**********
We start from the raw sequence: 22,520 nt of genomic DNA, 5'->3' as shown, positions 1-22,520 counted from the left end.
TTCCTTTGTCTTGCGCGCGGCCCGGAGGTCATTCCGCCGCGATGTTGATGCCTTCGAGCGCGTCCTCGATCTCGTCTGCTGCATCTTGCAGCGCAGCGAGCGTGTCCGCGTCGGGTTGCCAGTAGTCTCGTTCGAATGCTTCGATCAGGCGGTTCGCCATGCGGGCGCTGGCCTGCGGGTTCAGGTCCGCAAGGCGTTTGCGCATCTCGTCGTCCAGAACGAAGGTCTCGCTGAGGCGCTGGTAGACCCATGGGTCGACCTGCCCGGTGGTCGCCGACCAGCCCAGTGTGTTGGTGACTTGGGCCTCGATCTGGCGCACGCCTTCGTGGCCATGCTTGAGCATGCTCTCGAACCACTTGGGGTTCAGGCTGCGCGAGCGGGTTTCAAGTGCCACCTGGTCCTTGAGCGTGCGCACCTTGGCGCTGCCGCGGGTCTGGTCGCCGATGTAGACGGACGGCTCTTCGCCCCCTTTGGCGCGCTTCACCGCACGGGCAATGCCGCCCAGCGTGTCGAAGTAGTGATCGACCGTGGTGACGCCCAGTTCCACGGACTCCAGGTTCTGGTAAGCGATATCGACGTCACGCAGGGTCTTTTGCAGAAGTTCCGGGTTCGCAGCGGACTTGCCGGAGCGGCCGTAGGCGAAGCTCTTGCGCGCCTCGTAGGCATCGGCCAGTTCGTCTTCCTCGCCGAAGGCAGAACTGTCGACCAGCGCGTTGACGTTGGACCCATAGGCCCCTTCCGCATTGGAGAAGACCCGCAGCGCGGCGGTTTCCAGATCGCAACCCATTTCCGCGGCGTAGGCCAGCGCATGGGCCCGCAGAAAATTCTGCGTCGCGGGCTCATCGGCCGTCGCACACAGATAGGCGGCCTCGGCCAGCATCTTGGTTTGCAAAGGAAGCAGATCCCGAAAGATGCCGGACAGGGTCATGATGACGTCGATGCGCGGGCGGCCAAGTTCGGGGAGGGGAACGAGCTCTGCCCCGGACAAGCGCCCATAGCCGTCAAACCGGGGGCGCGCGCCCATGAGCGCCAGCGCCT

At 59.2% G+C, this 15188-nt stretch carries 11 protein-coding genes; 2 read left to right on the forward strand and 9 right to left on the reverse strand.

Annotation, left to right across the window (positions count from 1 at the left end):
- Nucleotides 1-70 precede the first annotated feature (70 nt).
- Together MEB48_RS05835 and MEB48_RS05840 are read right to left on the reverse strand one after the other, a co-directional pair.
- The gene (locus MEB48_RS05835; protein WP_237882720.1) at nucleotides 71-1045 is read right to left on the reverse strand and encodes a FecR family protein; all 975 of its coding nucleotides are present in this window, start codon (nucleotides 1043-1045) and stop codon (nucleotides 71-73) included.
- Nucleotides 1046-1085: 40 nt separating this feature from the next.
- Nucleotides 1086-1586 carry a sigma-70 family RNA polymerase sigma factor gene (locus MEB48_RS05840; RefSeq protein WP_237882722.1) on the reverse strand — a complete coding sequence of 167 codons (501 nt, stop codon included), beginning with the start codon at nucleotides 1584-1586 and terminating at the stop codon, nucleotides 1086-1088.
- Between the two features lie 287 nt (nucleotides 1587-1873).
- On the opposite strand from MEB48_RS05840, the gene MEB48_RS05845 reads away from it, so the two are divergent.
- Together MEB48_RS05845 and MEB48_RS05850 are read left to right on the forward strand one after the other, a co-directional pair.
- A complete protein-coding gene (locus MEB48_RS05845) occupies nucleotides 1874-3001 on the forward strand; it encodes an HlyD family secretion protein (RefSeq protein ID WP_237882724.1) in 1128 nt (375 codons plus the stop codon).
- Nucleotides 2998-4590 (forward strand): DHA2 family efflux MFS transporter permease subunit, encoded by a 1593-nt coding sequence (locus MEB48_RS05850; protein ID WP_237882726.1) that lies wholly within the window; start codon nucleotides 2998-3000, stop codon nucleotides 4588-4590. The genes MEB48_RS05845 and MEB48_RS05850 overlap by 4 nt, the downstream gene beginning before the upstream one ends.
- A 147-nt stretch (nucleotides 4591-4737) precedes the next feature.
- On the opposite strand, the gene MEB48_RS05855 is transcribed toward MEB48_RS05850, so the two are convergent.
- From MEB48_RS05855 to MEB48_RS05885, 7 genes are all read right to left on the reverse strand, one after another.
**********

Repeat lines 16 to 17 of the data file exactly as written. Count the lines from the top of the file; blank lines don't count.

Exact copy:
- On the opposite strand, the gene MEB48_RS05855 is transcribed toward MEB48_RS05850, so the two are convergent.
- From MEB48_RS05855 to MEB48_RS05885, 7 genes are all read right to left on the reverse strand, one after another.